“I have worked as an engineering leader with multiple teams and diverse industries. I have managed teams from various backgrounds, and I never faced the need to measure my engineering team's performance. Why should I do it now?”
I was asked this question by a CTO a few weeks ago, and, if I’m being honest, I am asked this question during every pitch meeting. Many engineering leaders don’t feel the need to measure performance and usually believe that their experience and gut work better to understand the team's health. Some leaders also fear knowing the truth. As they say, sometimes ignorance is bliss, but here ignorance may be a blunder because it can cost you so much more money. Now if there’s a way to save cash for your business and your company, wouldn’t that be an achievement?
As an engineering leader, you want to ensure that your team is as successful and healthy as possible. But how can you do that? Is relying on your experience and gut instincts enough?
I am not saying your gut is wrong; I relied on gut decisions for many years too. But I became a better leader when I backed my instincts with data. I began using data to understand which engineer was stuck on what and was able to dive in to help at the right time. Knowing what type of work was taking more than ordinary time helped me better support my team, improving overall performance.
Last week, another CTO told me, “We invest in the continuous professional development of our team members with books, courses, conferences and ongoing mentoring.” I asked him how he knew if the team was doing better after providing these resources, and he had no response. Assuming teams will automatically improve as a result is often unfounded. Can you really validate that they are improving without any data? There’s no way to know if the learning resources are resulting in better work quality work if there is no way to measure it.
Every other department has some way to measure performance. In Sales, they have the number of deals closed; in Marketing, theyhave the ROI and the target audience reach. In HR, they have employee surveys, but for an Engineer - measuring the lines of code or the time spent on IDE and in the office is not the right way to go.
In my 10+ years of managing teams of talented engineers, here are a few reasons why I would implore engineering leaders to go beyond gut feeling and rely on metrics:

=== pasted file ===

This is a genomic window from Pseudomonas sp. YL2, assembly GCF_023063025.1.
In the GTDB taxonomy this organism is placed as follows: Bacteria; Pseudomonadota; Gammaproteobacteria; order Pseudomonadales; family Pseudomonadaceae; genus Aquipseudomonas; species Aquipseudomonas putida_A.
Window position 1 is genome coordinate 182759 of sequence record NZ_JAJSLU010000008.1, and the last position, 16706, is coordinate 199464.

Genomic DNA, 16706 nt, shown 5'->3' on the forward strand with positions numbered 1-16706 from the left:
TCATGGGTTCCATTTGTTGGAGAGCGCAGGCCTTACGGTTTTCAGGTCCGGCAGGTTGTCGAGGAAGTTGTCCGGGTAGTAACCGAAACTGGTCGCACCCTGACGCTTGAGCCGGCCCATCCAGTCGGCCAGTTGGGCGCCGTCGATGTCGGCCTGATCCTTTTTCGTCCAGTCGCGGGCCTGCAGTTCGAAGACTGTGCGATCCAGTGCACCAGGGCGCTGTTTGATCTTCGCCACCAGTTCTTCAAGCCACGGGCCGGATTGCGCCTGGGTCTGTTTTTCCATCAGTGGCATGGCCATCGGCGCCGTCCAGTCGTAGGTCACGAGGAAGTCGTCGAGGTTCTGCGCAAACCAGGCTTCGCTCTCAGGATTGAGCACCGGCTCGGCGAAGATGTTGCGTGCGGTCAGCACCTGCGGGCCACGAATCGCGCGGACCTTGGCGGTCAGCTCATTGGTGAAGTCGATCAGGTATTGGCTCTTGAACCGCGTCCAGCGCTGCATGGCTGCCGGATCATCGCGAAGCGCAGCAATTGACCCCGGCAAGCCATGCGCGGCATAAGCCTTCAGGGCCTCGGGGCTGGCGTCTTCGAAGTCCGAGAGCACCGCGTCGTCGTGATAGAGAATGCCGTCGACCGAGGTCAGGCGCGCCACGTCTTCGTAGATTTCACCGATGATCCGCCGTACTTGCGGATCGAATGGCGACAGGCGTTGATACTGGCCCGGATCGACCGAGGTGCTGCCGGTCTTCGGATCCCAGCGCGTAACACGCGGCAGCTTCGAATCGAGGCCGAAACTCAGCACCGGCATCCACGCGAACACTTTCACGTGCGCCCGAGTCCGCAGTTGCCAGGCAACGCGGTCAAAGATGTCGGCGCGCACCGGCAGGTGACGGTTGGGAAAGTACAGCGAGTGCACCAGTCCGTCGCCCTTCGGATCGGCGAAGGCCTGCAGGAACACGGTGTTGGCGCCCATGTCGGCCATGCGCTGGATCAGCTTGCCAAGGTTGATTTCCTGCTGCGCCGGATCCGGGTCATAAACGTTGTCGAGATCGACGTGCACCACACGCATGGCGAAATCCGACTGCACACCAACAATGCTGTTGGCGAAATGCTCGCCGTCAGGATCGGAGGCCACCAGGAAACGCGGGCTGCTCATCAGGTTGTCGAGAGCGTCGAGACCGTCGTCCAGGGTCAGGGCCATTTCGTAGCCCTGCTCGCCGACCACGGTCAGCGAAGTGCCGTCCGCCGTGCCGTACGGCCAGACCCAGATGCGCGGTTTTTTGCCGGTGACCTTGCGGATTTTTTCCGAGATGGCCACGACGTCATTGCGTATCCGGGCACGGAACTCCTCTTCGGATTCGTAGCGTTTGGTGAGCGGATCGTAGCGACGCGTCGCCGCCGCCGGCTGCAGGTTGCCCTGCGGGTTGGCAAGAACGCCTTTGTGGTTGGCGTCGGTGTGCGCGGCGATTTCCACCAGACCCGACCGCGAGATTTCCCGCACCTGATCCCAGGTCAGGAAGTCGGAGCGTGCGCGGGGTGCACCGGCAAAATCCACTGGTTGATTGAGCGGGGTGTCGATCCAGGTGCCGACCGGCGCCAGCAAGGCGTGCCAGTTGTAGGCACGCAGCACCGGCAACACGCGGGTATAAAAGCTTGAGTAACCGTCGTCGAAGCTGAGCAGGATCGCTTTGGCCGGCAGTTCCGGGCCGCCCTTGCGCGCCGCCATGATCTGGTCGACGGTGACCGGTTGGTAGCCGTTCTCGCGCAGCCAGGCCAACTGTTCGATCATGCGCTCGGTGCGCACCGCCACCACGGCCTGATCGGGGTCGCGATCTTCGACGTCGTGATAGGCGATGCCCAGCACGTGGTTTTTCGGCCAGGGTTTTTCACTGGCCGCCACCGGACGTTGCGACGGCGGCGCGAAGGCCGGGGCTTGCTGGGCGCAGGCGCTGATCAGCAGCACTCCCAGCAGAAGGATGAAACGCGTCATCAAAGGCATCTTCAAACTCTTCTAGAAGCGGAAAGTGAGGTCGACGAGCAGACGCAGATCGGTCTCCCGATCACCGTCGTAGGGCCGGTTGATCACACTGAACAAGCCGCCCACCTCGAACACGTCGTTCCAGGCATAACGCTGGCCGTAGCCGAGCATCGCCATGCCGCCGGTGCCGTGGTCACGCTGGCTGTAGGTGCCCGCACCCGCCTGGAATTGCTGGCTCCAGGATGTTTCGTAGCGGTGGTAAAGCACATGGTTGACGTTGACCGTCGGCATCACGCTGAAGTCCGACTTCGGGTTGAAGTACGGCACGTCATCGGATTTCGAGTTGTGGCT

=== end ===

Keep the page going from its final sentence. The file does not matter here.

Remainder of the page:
It has been established that you have the data and the tools to extract meaning from your team. So, what’s stopping you from deploying them to monitor your engineering team’s health? You don’t have to build all of it from scratch, instead you can use SaaS offerings like Insightly.AI, which would do it for you with a 5-minute no-code integration. After all, if you wouldn’t find a CFO playing it by ear, then why shouldn’t CTOs follow suit?
Data-driven metrics allow you to base your findings on cold, hard facts so you can manage your engineering teams efficiently. It drives the “who, what, why, when, and how” of managing teams and projects and eliminates any guesswork that may go into it. Decision-making will improve and become more targeted and effective. As an engineering leader, you will also be much better equipped to present the engineering org’s performance in front of the Board and CEO in a language they understand.
You may have read extensively about employee engagement in the past two years, especially in remote teams. There was also a lot of talk about employee burnout and, of course, the Great Resignation plaguing even the best of tech companies. In other words, the engineering world has been in constant flux.
To attract and retain talent, companies are readily embracing remote or hybrid models of work. Naturally, with distributed teams measuring productivity becomes tricky. Managers can no longer hover over their team’s shoulder to stay abreast of the progress and monitor every individual’s contribution. In such cases, metrics are instrumental in standardizing the process of measuring the performance - of any individual or the team as a whole. In a world where measuring output such as number of hours in the office is irrelevant, measuring outcomes such as releases and their quality is motivating to the engineers and beneficial to the company.
While there isn’t a lot that engineering leaders can do to hone poor communication skills amongst developers, what they can do is leverage metrics as the voice of developers. Using metrics can shed light on the various bottlenecks affecting the development process, in a more proactive way. As a result, engineering leaders can identify underlying issues, find ways to address them, and improve overall team productivity using real time data, and provide micro feedback that would avoid major issues to happen in the first place
Further, it could serve as a data-centric shared language that quantifies everyone’s efforts and works as the lingua franca of software development, regardless of the team or department.
When (communication-led) productivity is money, metrics could be your reliable friend in optimizing talent and resource utilization.
There are so many engineers; how do you decide who to hire? How do you choose who to appraise and when?
This is why the need for data-driven leadership is more critical now than ever. Using data as an objective standard to measure performance can make your job of hiring and promoting talent easier, fairer, and faster. While qualitative data and soft skills can’t be measured, they should be augmented with objective metrics.
In the next segment, I will be talking about the frustrations of tracking too many metrics. So stay tuned!